As a kid I remember hearing adults speaking to each other around the time of the anniversary of the shooting of President John F. Kennedy
“Where were you when you heard that JFK was shot?”
As a kid I didn’t yet understand how something like that could make such an impact to so many people, and I was fascinated that all these adults could pinpoint exactly where they were and what they were doing when they heard the news.
Then 10 years ago the event we all know as 9/11 created the same remembrance in a new generation of Americans.
Photo courtesy of 911digitalarchive.org.
I will never forget being at work, sitting at my desk working on who-knows-what, when I got a phone call from my (now) husband (although we were just dating at the time) asking me if I’d heard about the plane crashing into the World Trade Center in New York City. I had not, but immediately saw the images as I headed out to a news webpage.
Then in what seemed like minutes later, a second crash.
Then the news that this was no accident, but a terrorist attack on the U.S.
I will never forget spending hours trying to get onto websites to find more information (most of which were running incredibly slow due to the high traffic), watching the news on TVs in the hallway of our building as the story unfolded, and chatting with coworkers about who we knew in New York City and wondering if those we knew were safe. We were all told to go home early that day since no one was getting any work done. Heck, no one in the country was getting any work done, so it didn’t really matter.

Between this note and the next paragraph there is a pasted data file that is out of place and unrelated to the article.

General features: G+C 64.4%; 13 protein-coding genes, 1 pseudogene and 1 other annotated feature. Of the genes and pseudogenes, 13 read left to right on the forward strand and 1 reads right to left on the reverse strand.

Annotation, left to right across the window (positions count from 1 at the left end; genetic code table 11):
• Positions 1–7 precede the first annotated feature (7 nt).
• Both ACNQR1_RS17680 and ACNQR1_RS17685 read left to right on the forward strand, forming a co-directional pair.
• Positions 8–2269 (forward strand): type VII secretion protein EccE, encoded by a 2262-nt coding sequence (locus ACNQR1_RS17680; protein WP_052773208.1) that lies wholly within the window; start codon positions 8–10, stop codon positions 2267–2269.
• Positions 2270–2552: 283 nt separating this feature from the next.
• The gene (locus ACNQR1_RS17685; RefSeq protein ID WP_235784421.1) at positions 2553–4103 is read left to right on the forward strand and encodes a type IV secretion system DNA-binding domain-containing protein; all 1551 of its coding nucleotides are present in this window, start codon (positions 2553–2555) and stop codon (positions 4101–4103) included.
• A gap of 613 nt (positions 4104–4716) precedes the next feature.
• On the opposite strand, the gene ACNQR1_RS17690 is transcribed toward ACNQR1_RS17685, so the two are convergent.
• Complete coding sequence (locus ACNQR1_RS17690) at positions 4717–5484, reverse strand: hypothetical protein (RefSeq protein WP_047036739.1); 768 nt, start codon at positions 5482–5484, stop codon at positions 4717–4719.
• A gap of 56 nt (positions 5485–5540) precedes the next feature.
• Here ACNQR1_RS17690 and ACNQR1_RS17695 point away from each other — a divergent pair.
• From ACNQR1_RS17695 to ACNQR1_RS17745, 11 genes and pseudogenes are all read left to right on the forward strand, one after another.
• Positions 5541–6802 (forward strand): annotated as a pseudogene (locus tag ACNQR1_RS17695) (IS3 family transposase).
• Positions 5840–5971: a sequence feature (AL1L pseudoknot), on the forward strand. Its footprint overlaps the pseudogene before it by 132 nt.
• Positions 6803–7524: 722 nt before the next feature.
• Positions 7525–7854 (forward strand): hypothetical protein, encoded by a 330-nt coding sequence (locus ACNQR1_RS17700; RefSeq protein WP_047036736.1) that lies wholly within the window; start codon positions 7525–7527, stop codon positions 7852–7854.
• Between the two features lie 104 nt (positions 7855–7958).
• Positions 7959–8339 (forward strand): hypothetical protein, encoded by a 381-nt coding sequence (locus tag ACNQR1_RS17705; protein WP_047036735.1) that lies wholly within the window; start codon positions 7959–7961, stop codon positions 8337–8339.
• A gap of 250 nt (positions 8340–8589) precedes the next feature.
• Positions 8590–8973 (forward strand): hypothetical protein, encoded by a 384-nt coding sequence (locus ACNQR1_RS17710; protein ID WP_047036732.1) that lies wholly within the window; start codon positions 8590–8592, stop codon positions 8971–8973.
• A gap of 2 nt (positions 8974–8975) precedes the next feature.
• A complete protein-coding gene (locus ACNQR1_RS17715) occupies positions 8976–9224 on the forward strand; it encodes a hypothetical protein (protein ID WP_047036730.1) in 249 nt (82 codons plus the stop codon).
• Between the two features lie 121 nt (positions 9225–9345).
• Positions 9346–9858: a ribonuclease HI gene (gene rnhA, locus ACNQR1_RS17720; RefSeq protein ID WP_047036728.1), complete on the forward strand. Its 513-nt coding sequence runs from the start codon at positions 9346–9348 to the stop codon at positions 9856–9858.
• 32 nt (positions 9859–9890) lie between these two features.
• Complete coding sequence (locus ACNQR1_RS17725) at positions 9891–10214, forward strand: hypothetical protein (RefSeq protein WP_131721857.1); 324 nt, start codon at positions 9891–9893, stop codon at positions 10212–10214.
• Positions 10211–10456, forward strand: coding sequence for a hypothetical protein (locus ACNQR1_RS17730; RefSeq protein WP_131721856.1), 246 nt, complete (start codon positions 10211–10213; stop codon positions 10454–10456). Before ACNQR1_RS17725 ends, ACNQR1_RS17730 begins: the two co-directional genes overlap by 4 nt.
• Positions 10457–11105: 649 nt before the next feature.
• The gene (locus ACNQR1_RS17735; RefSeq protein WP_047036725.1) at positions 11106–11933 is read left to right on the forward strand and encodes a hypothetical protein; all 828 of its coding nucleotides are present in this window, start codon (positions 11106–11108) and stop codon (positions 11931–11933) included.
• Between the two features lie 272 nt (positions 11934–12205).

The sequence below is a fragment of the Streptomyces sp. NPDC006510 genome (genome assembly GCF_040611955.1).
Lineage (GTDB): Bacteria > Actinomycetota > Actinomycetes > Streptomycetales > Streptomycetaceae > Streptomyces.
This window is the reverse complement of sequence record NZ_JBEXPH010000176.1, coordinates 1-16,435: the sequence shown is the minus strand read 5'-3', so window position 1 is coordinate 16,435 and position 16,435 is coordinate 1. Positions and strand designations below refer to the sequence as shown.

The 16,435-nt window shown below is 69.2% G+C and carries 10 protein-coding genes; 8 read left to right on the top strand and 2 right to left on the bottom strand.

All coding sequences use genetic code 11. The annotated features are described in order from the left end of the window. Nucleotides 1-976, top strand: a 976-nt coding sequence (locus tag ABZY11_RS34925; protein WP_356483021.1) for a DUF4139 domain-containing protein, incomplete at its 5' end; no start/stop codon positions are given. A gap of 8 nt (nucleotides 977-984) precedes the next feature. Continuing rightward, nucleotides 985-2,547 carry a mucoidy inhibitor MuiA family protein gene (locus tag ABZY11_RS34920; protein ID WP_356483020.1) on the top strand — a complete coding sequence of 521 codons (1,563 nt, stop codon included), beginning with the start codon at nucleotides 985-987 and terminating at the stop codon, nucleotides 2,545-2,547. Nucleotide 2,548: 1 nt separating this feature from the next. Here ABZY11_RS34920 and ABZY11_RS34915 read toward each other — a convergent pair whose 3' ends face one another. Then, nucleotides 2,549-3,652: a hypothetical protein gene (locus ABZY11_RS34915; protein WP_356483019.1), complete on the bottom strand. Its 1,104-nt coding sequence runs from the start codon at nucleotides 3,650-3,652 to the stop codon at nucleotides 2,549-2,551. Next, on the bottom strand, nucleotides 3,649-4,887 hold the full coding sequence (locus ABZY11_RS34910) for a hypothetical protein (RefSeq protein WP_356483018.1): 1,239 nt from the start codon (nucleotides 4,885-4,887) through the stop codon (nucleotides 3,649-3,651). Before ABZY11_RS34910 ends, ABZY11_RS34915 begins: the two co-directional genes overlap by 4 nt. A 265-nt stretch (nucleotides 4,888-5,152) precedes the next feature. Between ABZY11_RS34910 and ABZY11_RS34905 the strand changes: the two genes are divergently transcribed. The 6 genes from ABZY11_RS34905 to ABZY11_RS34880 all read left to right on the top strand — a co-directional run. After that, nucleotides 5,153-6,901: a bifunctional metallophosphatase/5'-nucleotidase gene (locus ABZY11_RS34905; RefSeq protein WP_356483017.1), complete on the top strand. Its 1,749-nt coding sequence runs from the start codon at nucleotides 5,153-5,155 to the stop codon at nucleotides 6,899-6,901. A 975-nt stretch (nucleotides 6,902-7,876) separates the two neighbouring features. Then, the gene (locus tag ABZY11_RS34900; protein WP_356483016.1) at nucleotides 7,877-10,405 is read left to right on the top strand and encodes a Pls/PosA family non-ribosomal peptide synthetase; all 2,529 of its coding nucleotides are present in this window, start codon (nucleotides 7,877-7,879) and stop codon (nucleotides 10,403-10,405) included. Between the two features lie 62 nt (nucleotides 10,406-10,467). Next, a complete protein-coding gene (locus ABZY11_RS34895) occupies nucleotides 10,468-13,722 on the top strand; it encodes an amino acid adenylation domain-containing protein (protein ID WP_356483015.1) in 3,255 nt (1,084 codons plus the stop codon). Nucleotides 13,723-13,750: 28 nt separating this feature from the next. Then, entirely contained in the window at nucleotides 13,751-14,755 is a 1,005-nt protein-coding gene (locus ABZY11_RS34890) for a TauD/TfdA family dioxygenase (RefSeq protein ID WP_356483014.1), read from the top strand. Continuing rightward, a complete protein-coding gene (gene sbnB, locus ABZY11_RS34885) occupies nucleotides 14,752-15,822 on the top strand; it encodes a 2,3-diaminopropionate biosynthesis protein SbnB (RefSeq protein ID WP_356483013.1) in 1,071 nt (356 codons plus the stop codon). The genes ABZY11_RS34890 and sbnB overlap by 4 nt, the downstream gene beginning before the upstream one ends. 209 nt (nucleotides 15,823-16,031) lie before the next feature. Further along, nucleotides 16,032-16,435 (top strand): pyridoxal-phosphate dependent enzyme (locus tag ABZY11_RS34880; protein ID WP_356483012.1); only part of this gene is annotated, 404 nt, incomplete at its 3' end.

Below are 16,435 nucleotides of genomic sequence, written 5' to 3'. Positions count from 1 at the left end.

I will never forget sitting on the sofa in my apartment with Chad, just glued to the TV to find out more information.
I will never forget being completely out of gas in my car, and having to fill up for over $4 per gallon (gas at the time was like $2 per gallon or less) because the gas companies were price gouging due to the uncertainty. I only put like 5 gallons in my tank because I couldn’t imagine spending $50 to fill up my tank. Ha, little did I know it would cost that much anyway 10 years later.
I will never forget being so moved to hear about all the firefighters, police officers, military personnel, and average Joes and Janes going in to help rescue as many people as they could. Which, sadly, we all know now wasn’t very many.
Today as I watch the footage from that day and the days following it pulls at my heartstrings and brings me to tears.
We will never forget those who lost their lives in New York and Washington DC.
We will never forget those who helped rescue the victims.
We will never forget the heroism of those who brought down Flight 93.
We will never forget where we were when we heard the news.
“Where were you when 9/11 happened?”
Photo courtesy of september11news.com.